Rx: get rid of the profiteers. Our earth is being clear-cut, strip-mined and killed off to provide an ever-growing glut of goods, from paper to pistons to perfumes to petro-poisons-anything capitalists can sell at a price. Our land, water and air are increasingly toxic because industry finds it cheaper to dump its pollutants than clean up its act. Big capital is invested in deadly technologies and many harmful, superfluous products; earth-friendly research, techniques and goods are squelched and kept off the market.

Incessant imperialist wars for markets and resources are scarring our planet as well, and bomb-makers are now the kingpins of industry.

This is the logic of a system defined by the endless, competitive chase after profits. Capitalists must have it this way or go out of business.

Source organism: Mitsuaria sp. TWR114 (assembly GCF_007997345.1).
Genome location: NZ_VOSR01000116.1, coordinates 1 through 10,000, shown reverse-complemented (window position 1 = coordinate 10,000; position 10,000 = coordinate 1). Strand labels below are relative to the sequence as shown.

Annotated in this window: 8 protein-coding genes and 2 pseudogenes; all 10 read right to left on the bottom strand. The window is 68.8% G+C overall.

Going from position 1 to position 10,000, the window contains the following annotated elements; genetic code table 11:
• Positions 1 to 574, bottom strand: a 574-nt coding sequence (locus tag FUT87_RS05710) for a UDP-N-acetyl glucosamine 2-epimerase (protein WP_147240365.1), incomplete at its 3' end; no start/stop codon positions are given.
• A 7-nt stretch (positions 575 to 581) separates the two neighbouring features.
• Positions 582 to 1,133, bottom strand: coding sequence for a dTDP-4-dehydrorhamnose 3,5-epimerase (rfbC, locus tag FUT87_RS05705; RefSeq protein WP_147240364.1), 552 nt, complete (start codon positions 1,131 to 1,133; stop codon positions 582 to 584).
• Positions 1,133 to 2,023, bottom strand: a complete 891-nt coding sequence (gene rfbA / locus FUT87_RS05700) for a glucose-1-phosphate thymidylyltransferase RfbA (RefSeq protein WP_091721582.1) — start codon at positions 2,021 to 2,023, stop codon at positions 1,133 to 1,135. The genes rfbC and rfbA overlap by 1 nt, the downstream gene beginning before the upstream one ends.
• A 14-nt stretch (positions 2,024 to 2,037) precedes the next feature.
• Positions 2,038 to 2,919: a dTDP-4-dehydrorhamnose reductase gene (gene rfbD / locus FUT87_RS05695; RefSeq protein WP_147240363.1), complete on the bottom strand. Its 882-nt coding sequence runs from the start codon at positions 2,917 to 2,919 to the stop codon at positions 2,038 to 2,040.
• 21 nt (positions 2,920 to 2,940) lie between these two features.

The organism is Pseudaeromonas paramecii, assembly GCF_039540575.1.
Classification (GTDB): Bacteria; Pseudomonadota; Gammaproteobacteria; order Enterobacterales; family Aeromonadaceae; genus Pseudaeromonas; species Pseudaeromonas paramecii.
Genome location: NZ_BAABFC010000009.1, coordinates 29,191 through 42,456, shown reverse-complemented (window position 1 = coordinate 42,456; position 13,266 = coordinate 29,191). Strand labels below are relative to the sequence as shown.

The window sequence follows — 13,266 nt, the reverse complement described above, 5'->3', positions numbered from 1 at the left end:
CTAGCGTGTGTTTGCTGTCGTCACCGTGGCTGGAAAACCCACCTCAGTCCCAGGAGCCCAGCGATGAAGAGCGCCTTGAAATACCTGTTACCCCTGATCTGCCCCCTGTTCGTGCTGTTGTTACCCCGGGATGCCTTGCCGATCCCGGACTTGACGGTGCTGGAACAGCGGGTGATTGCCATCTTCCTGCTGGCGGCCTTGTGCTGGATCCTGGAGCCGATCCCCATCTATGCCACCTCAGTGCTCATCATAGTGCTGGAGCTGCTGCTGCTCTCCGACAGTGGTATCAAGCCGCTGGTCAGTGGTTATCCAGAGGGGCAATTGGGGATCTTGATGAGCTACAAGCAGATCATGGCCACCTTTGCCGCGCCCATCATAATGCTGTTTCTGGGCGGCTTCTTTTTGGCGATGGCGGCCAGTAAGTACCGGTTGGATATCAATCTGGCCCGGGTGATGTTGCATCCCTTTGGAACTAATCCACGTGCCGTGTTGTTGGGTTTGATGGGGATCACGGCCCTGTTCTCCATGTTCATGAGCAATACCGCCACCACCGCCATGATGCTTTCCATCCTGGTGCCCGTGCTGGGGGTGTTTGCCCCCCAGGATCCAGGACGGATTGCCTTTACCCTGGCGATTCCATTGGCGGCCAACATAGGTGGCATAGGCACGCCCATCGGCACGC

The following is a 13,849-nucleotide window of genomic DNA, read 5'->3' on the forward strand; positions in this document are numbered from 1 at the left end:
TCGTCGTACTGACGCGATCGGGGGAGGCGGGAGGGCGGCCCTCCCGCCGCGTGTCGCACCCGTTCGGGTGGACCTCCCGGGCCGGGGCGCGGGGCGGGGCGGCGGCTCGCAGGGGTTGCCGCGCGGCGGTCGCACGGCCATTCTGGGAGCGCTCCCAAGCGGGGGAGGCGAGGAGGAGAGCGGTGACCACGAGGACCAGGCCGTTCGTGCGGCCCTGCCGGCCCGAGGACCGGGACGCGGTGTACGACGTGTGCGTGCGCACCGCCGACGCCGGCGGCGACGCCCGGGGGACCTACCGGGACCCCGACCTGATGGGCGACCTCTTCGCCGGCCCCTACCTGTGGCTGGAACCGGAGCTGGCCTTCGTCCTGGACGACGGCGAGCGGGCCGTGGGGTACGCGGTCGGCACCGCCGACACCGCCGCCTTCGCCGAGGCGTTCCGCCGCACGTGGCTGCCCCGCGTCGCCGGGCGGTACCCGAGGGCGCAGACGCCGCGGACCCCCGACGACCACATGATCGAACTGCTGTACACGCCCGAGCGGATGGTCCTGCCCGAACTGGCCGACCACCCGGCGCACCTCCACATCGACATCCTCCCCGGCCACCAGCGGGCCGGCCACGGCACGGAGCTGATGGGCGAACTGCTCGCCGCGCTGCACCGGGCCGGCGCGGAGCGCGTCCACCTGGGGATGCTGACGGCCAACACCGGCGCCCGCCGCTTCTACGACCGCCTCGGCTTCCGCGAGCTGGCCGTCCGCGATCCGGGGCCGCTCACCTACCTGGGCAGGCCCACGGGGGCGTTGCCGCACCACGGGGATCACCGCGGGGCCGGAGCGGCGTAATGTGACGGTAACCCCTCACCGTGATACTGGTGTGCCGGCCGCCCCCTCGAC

There is no way to save and heal the earth-and gear production for human needs-without overturning the system.

Fight the corporations now! Meanwhile, there are crucial battles we need to fight, and some we can win now. Once we dump the despoilers, we want something left of the planet to enjoy and to manage! And it’s precisely these battles that will educate people to the need to get rid of the system once and for all.

We must fight to make the corporations responsible for maintaining jobs while safeguarding the environment. They’re the ones who have reaped the profits from the exploitation of both people and resources over the decades.

The prerequisites for accomplishing this are democratizing the unions in the woods and mills, organizing the nonunion workers there, and building a firm alliance between conservationists and labor. Then we will have the power to make demands and initiate programs like the following: